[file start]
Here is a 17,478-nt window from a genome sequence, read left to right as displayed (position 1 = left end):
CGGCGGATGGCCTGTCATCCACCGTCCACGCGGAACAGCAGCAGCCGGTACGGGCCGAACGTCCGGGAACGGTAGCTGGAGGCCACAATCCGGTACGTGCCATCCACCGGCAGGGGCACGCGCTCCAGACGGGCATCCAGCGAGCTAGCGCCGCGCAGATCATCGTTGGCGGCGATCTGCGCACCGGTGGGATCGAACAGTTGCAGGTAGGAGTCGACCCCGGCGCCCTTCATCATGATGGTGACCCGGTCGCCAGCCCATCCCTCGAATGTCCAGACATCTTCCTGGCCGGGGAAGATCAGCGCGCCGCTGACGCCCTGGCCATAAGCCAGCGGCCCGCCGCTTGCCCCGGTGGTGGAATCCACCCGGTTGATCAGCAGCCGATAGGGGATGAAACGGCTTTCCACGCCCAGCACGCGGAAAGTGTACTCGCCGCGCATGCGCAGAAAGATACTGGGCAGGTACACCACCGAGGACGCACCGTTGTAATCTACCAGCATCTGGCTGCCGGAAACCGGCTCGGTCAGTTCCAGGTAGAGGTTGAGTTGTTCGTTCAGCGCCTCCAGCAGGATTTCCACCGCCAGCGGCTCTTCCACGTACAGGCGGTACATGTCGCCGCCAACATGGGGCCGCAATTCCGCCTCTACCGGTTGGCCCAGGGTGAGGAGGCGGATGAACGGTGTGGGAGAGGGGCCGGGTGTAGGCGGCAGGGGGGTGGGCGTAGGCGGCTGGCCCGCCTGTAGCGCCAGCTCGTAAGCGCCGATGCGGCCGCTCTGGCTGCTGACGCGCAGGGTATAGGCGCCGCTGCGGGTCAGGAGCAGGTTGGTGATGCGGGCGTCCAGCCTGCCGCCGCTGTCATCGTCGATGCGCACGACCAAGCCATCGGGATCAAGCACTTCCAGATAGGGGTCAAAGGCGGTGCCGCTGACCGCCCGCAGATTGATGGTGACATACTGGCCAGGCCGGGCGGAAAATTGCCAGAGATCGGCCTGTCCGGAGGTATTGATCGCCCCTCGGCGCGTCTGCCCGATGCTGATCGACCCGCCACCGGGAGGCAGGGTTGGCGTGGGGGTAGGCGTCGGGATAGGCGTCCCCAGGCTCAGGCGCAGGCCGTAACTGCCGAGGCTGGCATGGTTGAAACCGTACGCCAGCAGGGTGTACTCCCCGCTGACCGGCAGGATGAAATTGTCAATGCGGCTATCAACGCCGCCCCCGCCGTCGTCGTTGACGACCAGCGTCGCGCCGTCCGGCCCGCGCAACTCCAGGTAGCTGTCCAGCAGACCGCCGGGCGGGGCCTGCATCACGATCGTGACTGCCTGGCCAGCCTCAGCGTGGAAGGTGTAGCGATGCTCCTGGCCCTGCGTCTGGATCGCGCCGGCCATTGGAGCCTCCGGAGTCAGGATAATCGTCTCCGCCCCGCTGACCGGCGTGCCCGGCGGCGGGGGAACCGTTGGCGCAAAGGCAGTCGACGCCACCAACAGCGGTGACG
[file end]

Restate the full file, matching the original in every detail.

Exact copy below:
Here is a 17,478-nt window from a genome sequence, read left to right as displayed (position 1 = left end):
CGGCGGATGGCCTGTCATCCACCGTCCACGCGGAACAGCAGCAGCCGGTACGGGCCGAACGTCCGGGAACGGTAGCTGGAGGCCACAATCCGGTACGTGCCATCCACCGGCAGGGGCACGCGCTCCAGACGGGCATCCAGCGAGCTAGCGCCGCGCAGATCATCGTTGGCGGCGATCTGCGCACCGGTGGGATCGAACAGTTGCAGGTAGGAGTCGACCCCGGCGCCCTTCATCATGATGGTGACCCGGTCGCCAGCCCATCCCTCGAATGTCCAGACATCTTCCTGGCCGGGGAAGATCAGCGCGCCGCTGACGCCCTGGCCATAAGCCAGCGGCCCGCCGCTTGCCCCGGTGGTGGAATCCACCCGGTTGATCAGCAGCCGATAGGGGATGAAACGGCTTTCCACGCCCAGCACGCGGAAAGTGTACTCGCCGCGCATGCGCAGAAAGATACTGGGCAGGTACACCACCGAGGACGCACCGTTGTAATCTACCAGCATCTGGCTGCCGGAAACCGGCTCGGTCAGTTCCAGGTAGAGGTTGAGTTGTTCGTTCAGCGCCTCCAGCAGGATTTCCACCGCCAGCGGCTCTTCCACGTACAGGCGGTACATGTCGCCGCCAACATGGGGCCGCAATTCCGCCTCTACCGGTTGGCCCAGGGTGAGGAGGCGGATGAACGGTGTGGGAGAGGGGCCGGGTGTAGGCGGCAGGGGGGTGGGCGTAGGCGGCTGGCCCGCCTGTAGCGCCAGCTCGTAAGCGCCGATGCGGCCGCTCTGGCTGCTGACGCGCAGGGTATAGGCGCCGCTGCGGGTCAGGAGCAGGTTGGTGATGCGGGCGTCCAGCCTGCCGCCGCTGTCATCGTCGATGCGCACGACCAAGCCATCGGGATCAAGCACTTCCAGATAGGGGTCAAAGGCGGTGCCGCTGACCGCCCGCAGATTGATGGTGACATACTGGCCAGGCCGGGCGGAAAATTGCCAGAGATCGGCCTGTCCGGAGGTATTGATCGCCCCTCGGCGCGTCTGCCCGATGCTGATCGACCCGCCACCGGGAGGCAGGGTTGGCGTGGGGGTAGGCGTCGGGATAGGCGTCCCCAGGCTCAGGCGCAGGCCGTAACTGCCGAGGCTGGCATGGTTGAAACCGTACGCCAGCAGGGTGTACTCCCCGCTGACCGGCAGGATGAAATTGTCAATGCGGCTATCAACGCCGCCCCCGCCGTCGTCGTTGACGACCAGCGTCGCGCCGTCCGGCCCGCGCAACTCCAGGTAGCTGTCCAGCAGACCGCCGGGCGGGGCCTGCATCACGATCGTGACTGCCTGGCCAGCCTCAGCGTGGAAGGTGTAGCGATGCTCCTGGCCCTGCGTCTGGATCGCGCCGGCCATTGGAGCCTCCGGAGTCAGGATAATCGTCTCCGCCCCGCTGACCGGCGTGCCCGGCGGCGGGGGAACCGTTGGCGCAAAGGCAGTCGACGCCACCAACAGCGGTGACG